Finishing in Kolkata
I am back in Kolkata winding down the last few days of my trip. I will be home in Calgary on the weekend, and while returning to a Canadian winter and the Christmas nonsense holds little appeal I am glad, in a way, that this trip is over. It has been a frustrating couple of months. Early snowfalls, security bureaucracy, controversial elections, official-but-undeclared curfews, and the occasional terrorist attack scuttled much of what I wanted to do. At least I’ll be home for Christmas Eve dinner at my grandmother’s house.
(My wife has been printing off my blog entries and giving them to my grandmother to read. This is no small task. Nonna is in her eighties and English is her second language. She manages to read through the blogs alright, but apparently it takes the better part of a day. Each time I write a word she might find difficult I feel a brief snap of guilt. Wait until she sees all the Indian names in the next paragraph….)
I’ve been spending the last few days eating Bengali and Hakka Chinese food, and immersing myself in ‘Indian Lit.’ Having given up on ‘wall’ research for the time being means I can devote serious hours to other people’s books. The shops and streetstalls are filled with wonderful Indian authors that I never read before. This is a welcome change from North African travels earlier this year when I could not find English books anywhere. In India, I’ve ‘discovered’ Kirin Desai (I am the last to read Inheritance of Loss, no doubt), Amitav Ghosh, Siddharta Deb, Basharat Peer, Amit Choudury, Sanjoy Hazarika, and Calcutta literary saint Rabindranath Tagore.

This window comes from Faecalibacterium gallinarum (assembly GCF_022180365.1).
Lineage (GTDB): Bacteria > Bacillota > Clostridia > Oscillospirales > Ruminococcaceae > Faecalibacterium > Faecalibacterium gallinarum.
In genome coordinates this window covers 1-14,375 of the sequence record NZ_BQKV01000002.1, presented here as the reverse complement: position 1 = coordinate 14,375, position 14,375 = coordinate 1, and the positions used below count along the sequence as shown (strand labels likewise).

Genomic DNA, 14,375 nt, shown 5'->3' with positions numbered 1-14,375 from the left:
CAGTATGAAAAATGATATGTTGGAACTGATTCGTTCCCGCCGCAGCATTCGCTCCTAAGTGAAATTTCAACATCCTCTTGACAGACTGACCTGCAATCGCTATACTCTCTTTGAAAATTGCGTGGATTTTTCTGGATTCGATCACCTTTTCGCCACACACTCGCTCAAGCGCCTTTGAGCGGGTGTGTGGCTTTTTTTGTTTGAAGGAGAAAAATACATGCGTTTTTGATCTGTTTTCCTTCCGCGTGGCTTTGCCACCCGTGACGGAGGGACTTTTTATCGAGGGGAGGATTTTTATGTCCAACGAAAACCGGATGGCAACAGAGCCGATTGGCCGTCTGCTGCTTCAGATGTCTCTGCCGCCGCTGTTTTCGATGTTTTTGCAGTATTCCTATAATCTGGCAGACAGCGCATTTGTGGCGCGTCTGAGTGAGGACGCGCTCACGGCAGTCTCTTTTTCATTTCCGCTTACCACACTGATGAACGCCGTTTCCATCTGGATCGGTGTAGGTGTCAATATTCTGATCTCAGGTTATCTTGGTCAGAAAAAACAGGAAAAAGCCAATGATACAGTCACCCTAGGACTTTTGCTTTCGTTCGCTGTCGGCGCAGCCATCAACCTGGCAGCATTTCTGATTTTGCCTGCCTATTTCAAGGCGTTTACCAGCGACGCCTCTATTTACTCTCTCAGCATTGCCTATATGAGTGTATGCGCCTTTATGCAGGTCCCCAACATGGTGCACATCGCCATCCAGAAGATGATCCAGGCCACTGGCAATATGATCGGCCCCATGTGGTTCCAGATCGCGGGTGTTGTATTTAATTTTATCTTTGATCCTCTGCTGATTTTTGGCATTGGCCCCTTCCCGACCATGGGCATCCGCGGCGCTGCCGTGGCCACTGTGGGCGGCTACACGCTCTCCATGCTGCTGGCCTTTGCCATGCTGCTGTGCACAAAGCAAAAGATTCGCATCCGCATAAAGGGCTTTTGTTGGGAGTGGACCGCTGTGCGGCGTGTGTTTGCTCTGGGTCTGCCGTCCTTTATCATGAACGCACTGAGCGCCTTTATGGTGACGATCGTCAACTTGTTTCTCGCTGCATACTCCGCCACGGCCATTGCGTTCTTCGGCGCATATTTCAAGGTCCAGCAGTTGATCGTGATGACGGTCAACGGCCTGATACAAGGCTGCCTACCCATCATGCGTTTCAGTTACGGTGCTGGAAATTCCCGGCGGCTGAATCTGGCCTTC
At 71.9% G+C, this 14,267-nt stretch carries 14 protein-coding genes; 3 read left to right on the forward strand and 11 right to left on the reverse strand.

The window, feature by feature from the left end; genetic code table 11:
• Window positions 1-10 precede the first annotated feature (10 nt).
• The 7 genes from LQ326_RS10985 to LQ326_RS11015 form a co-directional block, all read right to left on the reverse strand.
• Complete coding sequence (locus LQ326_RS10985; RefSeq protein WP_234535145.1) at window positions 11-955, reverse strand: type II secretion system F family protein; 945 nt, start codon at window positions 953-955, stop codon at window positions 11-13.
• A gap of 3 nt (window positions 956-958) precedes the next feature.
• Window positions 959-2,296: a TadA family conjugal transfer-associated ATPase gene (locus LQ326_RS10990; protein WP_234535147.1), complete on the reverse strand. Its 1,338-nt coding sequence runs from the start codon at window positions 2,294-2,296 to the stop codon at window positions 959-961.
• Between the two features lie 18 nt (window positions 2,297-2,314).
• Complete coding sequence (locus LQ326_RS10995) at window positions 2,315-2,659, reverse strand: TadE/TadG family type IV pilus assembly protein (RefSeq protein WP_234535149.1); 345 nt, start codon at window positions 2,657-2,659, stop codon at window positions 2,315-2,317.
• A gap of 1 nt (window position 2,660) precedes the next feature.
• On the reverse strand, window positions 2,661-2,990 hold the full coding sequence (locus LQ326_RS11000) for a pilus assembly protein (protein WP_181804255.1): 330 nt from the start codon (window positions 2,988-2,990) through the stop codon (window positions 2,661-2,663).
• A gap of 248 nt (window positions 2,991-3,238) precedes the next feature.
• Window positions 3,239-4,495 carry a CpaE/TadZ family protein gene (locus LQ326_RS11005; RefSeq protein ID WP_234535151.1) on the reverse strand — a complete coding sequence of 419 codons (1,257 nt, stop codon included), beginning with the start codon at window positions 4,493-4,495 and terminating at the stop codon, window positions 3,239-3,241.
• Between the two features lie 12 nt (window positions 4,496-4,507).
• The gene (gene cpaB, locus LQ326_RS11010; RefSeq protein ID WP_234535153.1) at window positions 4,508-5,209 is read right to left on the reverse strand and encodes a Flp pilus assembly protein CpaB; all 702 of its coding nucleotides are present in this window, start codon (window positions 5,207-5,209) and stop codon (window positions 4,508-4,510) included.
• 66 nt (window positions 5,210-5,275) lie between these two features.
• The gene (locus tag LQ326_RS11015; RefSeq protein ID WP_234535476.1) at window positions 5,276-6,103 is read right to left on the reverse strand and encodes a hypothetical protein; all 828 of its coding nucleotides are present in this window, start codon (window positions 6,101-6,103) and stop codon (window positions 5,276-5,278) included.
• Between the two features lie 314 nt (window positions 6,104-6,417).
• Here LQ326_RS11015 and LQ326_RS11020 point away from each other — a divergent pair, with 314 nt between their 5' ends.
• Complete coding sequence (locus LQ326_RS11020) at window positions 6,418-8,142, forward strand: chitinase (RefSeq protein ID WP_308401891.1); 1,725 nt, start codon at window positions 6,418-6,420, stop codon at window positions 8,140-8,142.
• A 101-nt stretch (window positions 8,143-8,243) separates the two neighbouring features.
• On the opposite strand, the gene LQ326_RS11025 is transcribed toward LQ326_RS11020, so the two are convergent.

What most of these writers have in common is a remarkable eye for detail and a poet’s gift for description. Even when the narrative fails to hold my attention, which happens once in a while, I am happy just to give in to the beauty of the language.
It is strange to me, then, that the same community that produces such rich and observant fiction can write such bland nonfiction. I read an anthology of Indian nonfiction early on in this trip and was alarmed at the clichés and flat prose. I found the same phenomenon in another anthology, called AIDS Sutra. Even gifted Indian novelists – with some exceptions, my friend Jaspreet Singh being one of them – tend to write stilted nonfiction.
I wonder why this is. In spite of India’s pantheon of great writers, nonfiction is a genre that does not seem to be fully embraced or explored. The abundance of Bollywood biographies in the ‘best of nonfiction’ anthology is, perhaps, a good indication of this.